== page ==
“With this in mind, new approaches to content discovery will become vital in the near-term to help viewers discover what to watch in a world that’s increasingly moving away from traditional broadcast schedules. This will be especially true for the second aspect of BBC Three’s online-only approach – its curated mix of long and short-form content, dubbed ‘The Best Of’.”
“At a time when the BBC’s latest iPlayer performance data reveals the broadcaster saw connected TV and mobile traffic rise, getting the right content in front of the right audience through connected devices will undoubtedly become one of the most important factors to ensure BBC Three’s online-only future is a resounding success.”
“Ultimately, by taking an online-only approach for BBC Three, the BBC will be in an even stronger position than before to identify what’s working and what isn’t. In this regard, the BBC has become the first traditional broadcaster to properly adapt to today’s on demand world.”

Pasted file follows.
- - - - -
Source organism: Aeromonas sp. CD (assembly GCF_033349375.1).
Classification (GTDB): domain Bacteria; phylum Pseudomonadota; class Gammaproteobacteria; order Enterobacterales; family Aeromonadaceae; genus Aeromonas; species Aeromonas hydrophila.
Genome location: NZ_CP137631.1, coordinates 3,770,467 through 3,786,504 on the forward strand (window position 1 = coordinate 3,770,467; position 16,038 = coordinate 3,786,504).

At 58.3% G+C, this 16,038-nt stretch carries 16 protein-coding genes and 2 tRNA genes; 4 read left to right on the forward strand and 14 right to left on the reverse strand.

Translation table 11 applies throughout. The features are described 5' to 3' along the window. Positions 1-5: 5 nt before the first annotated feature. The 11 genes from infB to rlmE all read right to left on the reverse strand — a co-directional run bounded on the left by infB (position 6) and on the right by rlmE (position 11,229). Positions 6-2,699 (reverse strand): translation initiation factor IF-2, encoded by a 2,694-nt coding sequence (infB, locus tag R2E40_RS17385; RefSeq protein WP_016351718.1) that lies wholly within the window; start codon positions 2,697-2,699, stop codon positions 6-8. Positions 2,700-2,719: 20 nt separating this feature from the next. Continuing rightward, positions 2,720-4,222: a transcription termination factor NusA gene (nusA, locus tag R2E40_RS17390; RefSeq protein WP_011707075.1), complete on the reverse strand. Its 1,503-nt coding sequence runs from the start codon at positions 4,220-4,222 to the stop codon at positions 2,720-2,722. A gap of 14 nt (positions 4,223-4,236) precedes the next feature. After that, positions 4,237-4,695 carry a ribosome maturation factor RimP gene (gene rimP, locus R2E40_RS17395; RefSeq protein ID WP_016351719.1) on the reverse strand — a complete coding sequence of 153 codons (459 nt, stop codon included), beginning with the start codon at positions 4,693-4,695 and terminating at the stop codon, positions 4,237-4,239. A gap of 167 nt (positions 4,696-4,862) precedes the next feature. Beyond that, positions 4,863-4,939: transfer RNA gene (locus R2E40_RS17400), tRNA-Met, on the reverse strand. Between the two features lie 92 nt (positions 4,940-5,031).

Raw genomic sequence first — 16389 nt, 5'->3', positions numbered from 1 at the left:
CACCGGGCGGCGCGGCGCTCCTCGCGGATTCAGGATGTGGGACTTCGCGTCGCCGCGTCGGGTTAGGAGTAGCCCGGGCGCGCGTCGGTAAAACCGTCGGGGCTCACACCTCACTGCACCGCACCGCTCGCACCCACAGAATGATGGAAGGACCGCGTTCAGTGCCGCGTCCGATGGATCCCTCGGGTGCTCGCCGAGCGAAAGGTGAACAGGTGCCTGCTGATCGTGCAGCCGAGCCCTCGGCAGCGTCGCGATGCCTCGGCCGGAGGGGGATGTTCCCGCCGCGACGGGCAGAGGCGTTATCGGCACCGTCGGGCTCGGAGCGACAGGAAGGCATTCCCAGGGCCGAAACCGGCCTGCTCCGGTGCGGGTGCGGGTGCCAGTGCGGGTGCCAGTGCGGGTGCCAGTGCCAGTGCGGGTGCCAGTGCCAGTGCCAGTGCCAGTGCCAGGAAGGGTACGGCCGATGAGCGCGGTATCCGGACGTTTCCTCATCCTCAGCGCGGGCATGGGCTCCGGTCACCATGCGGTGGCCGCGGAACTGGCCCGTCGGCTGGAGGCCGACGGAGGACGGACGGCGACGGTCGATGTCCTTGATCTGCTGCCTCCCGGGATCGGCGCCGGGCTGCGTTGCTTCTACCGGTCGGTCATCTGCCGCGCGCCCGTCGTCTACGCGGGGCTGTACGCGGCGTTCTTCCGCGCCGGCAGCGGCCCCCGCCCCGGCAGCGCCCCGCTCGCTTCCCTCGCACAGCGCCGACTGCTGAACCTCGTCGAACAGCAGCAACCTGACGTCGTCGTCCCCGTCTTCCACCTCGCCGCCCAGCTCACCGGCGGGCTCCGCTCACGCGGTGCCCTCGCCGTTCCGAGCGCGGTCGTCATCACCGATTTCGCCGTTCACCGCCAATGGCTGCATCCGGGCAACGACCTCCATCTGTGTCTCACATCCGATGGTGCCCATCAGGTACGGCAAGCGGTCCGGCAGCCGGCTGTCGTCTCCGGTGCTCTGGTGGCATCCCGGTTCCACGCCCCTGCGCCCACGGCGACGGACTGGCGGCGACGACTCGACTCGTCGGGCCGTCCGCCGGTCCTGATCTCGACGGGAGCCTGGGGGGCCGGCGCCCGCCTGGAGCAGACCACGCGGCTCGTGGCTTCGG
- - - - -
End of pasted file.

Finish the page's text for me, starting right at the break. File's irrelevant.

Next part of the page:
“It is tough for all free to air broadcasters as the competitive environment is intensifying,” suggested Paolo Pescatore, Director, Multiplay and Media at CCS Insight. “Budgets are being slashed, they are losing spectrum to mobile operators and of course online video providers continue to make significant strides and investing heavily in most if not all genres.
Ultimately it comes down to content and BBC Three needs to focus on original content which is what it is doing with comedy. It’s all about creating the next biggest blockbuster.
It will not be easy but BBC Three will now have to raise its profile to stand out from the crowd, hence why it is will be important to have a strategy across all social platforms to ensure a deep engagement with users.
Overall, digital offers plentiful opportunities to understand more about users, their attitudes and behaviour. And more importantly digital has a far greater reach than free to air given that people now own more connected devices.”